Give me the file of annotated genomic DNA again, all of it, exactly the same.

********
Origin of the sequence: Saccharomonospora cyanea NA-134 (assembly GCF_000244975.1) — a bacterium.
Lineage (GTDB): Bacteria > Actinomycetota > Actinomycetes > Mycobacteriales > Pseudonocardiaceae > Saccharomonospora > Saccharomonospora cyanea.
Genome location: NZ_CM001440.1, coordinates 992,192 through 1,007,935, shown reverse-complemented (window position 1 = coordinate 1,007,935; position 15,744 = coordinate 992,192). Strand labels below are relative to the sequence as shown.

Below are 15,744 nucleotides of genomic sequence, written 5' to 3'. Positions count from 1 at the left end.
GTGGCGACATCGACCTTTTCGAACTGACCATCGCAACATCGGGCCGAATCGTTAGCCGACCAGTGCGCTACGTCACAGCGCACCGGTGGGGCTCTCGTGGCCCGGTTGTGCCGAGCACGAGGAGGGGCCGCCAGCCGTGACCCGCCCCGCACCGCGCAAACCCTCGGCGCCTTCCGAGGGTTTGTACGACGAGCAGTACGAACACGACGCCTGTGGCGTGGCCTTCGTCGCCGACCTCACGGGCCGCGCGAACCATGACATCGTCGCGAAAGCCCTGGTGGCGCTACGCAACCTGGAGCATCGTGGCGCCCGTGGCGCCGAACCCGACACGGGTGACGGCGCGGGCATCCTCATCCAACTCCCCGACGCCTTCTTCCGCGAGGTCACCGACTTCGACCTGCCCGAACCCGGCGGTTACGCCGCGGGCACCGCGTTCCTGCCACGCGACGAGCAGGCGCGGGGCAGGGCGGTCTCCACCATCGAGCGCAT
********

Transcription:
Origin of the sequence: Saccharomonospora cyanea NA-134 (assembly GCF_000244975.1) — a bacterium.
Lineage (GTDB): Bacteria > Actinomycetota > Actinomycetes > Mycobacteriales > Pseudonocardiaceae > Saccharomonospora > Saccharomonospora cyanea.
Genome location: NZ_CM001440.1, coordinates 992,192 through 1,007,935, shown reverse-complemented (window position 1 = coordinate 1,007,935; position 15,744 = coordinate 992,192). Strand labels below are relative to the sequence as shown.

Below are 15,744 nucleotides of genomic sequence, written 5' to 3'. Positions count from 1 at the left end.
GTGGCGACATCGACCTTTTCGAACTGACCATCGCAACATCGGGCCGAATCGTTAGCCGACCAGTGCGCTACGTCACAGCGCACCGGTGGGGCTCTCGTGGCCCGGTTGTGCCGAGCACGAGGAGGGGCCGCCAGCCGTGACCCGCCCCGCACCGCGCAAACCCTCGGCGCCTTCCGAGGGTTTGTACGACGAGCAGTACGAACACGACGCCTGTGGCGTGGCCTTCGTCGCCGACCTCACGGGCCGCGCGAACCATGACATCGTCGCGAAAGCCCTGGTGGCGCTACGCAACCTGGAGCATCGTGGCGCCCGTGGCGCCGAACCCGACACGGGTGACGGCGCGGGCATCCTCATCCAACTCCCCGACGCCTTCTTCCGCGAGGTCACCGACTTCGACCTGCCCGAACCCGGCGGTTACGCCGCGGGCACCGCGTTCCTGCCACGCGACGAGCAGGCGCGGGGCAGGGCGGTCTCCACCATCGAGCGCAT